Freed (Reading, Writing and Leaving Home, 2005, etc.) explores the growing awareness of an independent-minded girl stranded between two eccentric families during the years following World War II.
Occasionally reminiscent of classic Victorian fiction, this social drama with farcical interludes takes place in South Africa’s class- and money-divided white sector. Narrated by precocious and rebellious Cressida, it traces her family’s financial struggles after her father is rendered comatose by a blow to the head from a golf club. Wealthy neighbor George Harding, a horribly disfigured veteran, invites them to move into his servants’ quarters, despite gossip that his brother might in fact be Cressida’s father. George takes an interest in not-quite-ten-year-old Cressida, urging her to impart some of her daring to his nephew Edgar, the weak, orphaned boy also staying there. Sexuality intrudes later, after her father dies and her mother Muriel marries the common but rich Mr. Ledson. Enraged by Muriel’s flirtatiousness at a party, he violently kisses 15-year-old Cressida. Her disgust for her mother’s promiscuity intensifies; aching for adulthood and freedom, she moves back in with the Hardings. Attraction develops between her and George, but then Cressida sleeps with her tutor. She fears that she is turning into her mother and has lost George, but her involvement with the older man is not finished. Cressida, forever passionate and willful, will end up making her own choices in Freed’s literate tale of skewed romance.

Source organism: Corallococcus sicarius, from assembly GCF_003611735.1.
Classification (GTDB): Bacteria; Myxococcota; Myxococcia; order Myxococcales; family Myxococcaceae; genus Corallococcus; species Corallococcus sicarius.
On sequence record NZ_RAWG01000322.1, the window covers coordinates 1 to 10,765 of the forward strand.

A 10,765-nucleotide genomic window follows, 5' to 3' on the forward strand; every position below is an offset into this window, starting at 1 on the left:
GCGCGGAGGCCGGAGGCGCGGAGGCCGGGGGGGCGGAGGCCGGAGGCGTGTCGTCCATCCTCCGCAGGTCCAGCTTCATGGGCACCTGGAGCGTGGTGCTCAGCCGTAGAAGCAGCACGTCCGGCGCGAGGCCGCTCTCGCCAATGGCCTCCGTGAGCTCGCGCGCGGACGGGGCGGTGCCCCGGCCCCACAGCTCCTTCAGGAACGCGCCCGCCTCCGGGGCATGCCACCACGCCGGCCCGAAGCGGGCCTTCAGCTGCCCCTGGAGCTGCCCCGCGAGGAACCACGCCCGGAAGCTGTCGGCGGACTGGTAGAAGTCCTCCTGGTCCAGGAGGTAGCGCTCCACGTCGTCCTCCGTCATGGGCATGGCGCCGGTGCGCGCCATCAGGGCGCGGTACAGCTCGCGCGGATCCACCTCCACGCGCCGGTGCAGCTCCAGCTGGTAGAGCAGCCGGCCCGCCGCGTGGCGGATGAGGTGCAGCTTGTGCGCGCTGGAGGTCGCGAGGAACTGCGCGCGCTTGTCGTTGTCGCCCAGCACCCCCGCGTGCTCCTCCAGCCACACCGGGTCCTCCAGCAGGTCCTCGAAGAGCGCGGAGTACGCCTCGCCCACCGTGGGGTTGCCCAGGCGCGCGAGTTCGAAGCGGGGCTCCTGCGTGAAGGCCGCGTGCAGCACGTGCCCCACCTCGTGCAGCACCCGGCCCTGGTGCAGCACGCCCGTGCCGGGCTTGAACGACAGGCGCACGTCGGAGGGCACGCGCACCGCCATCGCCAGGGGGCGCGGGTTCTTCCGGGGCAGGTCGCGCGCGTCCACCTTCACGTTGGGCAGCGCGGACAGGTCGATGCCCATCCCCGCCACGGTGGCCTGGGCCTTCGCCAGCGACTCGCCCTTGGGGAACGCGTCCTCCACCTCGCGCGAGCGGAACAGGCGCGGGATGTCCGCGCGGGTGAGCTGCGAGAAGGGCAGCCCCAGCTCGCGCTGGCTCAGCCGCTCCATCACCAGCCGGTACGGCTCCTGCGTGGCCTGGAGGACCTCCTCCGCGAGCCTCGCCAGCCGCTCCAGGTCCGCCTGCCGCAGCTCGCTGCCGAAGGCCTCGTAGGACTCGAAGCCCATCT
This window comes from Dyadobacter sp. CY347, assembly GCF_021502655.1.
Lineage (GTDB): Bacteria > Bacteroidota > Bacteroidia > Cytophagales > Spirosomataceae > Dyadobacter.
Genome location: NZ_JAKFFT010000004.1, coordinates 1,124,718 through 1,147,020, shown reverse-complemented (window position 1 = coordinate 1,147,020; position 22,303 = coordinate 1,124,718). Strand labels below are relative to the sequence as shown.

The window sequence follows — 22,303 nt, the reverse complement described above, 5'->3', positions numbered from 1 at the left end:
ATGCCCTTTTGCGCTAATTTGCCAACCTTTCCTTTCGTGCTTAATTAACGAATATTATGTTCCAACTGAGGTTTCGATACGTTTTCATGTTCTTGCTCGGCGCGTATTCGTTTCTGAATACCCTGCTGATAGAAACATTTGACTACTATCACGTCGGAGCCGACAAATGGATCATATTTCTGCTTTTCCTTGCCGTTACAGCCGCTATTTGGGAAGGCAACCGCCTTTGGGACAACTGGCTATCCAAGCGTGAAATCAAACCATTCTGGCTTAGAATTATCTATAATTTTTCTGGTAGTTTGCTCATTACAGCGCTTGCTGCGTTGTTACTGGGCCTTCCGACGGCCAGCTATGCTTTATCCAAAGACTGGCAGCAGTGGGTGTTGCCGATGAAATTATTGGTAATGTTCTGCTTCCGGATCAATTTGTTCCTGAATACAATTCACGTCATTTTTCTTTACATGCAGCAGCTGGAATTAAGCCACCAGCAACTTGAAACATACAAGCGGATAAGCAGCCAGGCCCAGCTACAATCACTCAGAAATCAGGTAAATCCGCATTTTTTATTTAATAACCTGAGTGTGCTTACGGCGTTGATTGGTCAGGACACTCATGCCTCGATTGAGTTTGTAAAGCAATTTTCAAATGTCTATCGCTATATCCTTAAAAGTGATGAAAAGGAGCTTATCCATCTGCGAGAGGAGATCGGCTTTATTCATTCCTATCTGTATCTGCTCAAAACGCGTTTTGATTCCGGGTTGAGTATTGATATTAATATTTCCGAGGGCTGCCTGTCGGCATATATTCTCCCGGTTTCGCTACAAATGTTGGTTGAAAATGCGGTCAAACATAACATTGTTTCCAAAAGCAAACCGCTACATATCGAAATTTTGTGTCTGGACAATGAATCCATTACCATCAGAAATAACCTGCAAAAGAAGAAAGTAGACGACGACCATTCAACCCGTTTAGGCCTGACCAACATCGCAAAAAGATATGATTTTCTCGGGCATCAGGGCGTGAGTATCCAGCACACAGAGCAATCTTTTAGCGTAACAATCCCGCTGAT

Bright, brittle, fierce and written with verve.